WAROMB_small.JPG (2050 bytes) WARMBA_small.JPG (2356 bytes) [image 1]Distinct landmark at Ombalanto. The tree on the left is known in Afrikaans as a "Kremetartboom", or Boabab tree. The fruit is rather nice and has a soury taste.Being a slow grower this gaint must be hundreds of years old.

[image 2] Yearning for home .... The names of South African towns written crudely on this signboard gives one a glimpse into the life of the ordinary soldier on the border. In defence of their beloved country, ordinary people gave two years of their lives for active military duty in the remotest parts of Southern Africa, with regular yearly three month and month border duty camps thereafter. With ever-increasing successes against communist-backed Swapo terrorists it was only a matter of time before the enemy in the field would totally crumble, - that is, where there was any insurgent inside SWA left. But then, to the horror of many loyal South Africans (and South Westers) who had sacrificed so much : The flick of a pen, the so-called United Nations Resolution 435, and it was all over, bar the shouting.  

w-g6sand.jpg (44656 bytes) w-g6camo.jpg (29587 bytes)The G6. Another achievement of the "old" South Africa.Never used under operational conditions in South Africa, but a highly mobile and effective amoured vehicle with the powerful 155mm gun mounted on top. The official and effective firing range is given as 42 km. The predecessor of  the G6, known as the G5, was used in operations in Angola against the Cuban-backed Fapla forces in Angola. The G5 was also sold to Irak and  successfully used against Big Daddy in their operation Desert Storm.  These weapons were built when  UN sanctions were in force against South Africa. Even though, or maybe because of them, South African military hardware was described as of the best in the world by the well known "Janes Defense Weekly".  Saudi Arabia and India are known to be  interested in these weapon systems.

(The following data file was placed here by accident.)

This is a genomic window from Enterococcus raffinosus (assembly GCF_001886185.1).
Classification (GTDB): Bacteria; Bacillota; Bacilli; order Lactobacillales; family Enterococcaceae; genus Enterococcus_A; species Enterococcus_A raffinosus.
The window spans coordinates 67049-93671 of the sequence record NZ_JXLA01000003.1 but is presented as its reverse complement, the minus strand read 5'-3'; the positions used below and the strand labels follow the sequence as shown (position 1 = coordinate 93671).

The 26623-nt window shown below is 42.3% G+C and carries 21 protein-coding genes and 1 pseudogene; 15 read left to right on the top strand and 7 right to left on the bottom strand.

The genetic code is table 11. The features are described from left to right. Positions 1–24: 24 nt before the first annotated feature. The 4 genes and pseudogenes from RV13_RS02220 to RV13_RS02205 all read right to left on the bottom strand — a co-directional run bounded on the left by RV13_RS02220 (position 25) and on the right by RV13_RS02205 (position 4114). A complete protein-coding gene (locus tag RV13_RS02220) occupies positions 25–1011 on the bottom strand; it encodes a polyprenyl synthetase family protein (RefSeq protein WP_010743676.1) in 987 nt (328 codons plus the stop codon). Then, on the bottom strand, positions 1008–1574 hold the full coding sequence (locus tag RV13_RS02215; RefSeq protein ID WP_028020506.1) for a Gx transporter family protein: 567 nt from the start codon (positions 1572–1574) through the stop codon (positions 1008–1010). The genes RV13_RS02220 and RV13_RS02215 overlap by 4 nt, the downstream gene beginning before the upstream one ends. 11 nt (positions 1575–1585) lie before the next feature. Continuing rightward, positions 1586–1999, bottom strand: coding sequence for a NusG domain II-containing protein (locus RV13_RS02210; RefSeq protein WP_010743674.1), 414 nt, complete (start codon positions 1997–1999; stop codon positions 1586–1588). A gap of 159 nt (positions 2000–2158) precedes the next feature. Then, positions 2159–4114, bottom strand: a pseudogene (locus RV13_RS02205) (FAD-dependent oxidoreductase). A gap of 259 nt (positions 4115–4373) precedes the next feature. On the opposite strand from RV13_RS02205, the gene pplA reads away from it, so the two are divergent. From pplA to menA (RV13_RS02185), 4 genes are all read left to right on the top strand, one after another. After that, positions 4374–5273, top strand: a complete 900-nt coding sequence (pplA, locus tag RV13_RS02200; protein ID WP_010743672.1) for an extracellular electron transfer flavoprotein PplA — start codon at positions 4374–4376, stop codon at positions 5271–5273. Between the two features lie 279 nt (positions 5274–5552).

. But, as with every institution and industry that used to earn South Africa its dearly needed foreign currency the manufacturers are scaling down their workforces, once counting more than three thousand, to about 250 at the last known cutback in 1999, - the result of the end of the war, discrimination against whites and the misplaced political correctness of the new establishment. 

wpw02.jpg (16291 bytes) The railway line leading to Techamutete mine, taken from the road bridge. Near here the tank from Cuvelai went off the road, ending up in the swamp.

wpw05.jpg (21117 bytes) Peaceful scene on the Kavango river. For many soldiers and officials defending and serving the old   South West Africa, this river evokes fond memories of swimming, boating, fishing, braais and laid-back relaxation in between bush trips and hard work.